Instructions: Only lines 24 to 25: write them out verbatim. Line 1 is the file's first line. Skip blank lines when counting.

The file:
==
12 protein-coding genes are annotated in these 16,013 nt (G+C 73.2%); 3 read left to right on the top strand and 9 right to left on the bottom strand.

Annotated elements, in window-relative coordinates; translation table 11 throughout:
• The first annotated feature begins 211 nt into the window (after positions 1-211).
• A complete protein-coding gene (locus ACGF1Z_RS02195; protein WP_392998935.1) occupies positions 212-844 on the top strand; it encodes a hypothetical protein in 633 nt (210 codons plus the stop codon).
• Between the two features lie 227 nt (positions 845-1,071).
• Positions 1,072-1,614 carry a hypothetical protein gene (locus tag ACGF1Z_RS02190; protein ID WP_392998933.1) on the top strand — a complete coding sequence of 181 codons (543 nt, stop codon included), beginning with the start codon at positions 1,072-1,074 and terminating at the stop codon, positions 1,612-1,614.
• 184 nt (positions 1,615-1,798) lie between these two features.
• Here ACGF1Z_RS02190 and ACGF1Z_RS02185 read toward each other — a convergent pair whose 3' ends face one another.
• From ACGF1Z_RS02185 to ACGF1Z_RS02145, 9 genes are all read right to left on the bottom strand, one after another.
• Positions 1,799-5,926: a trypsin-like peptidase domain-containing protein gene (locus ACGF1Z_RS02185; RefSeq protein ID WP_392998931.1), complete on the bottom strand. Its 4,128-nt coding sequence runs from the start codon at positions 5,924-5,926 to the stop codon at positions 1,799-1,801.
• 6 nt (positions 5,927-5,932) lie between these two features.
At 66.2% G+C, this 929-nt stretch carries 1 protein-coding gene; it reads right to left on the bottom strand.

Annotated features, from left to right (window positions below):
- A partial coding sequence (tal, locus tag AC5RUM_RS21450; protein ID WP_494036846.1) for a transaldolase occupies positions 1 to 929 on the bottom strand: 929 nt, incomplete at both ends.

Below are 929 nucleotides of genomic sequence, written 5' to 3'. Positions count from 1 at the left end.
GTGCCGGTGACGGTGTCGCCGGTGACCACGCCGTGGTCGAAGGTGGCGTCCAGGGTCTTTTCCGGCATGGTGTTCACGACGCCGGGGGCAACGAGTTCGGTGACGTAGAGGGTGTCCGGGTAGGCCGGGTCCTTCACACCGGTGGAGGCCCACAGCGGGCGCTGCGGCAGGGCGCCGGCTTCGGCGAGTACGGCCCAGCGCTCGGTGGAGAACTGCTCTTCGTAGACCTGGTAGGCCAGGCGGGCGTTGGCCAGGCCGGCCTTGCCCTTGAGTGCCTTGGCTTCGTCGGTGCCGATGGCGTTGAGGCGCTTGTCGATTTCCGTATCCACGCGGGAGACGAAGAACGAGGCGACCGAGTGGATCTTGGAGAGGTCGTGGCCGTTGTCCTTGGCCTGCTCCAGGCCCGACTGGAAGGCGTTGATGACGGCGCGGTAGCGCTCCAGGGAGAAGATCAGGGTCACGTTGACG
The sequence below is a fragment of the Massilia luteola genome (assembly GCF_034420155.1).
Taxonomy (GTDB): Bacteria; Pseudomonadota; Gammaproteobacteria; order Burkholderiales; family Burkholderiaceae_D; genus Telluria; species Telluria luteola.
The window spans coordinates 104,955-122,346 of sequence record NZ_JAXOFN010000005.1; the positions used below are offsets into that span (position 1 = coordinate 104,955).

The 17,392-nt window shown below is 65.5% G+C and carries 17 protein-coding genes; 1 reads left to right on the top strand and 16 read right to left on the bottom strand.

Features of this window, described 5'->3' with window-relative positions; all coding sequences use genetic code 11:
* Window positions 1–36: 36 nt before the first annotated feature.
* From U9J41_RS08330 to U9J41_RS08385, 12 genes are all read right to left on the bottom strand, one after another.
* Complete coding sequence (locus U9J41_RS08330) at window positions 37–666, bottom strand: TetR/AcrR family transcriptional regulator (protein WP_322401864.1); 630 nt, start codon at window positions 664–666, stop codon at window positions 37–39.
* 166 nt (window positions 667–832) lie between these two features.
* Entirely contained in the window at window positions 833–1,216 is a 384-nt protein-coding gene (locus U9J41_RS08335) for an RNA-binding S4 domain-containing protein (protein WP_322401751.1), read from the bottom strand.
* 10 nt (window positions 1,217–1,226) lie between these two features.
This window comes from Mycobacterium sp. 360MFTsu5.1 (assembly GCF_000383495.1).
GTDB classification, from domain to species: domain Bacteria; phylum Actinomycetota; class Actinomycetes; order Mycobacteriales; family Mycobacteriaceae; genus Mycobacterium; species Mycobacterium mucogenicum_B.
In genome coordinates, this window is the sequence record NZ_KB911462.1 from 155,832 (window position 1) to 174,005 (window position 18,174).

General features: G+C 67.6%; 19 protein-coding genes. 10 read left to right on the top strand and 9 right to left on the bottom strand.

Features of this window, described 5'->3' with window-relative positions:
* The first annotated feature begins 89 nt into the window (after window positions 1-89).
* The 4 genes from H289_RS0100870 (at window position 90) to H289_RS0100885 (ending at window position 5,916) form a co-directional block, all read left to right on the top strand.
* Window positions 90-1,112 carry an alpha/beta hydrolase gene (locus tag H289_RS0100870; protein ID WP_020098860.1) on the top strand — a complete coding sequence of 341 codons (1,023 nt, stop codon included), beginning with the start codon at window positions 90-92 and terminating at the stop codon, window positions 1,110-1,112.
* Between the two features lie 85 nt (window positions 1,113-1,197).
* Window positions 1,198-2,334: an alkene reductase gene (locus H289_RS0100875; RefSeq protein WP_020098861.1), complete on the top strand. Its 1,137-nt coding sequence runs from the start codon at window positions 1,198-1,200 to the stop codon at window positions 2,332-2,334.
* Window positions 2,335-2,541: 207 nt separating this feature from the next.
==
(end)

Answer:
* Complete coding sequence (locus U9J41_RS08330) at window positions 37–666, bottom strand: TetR/AcrR family transcriptional regulator (protein WP_322401864.1); 630 nt, start codon at window positions 664–666, stop codon at window positions 37–39.
* 166 nt (window positions 667–832) lie between these two features.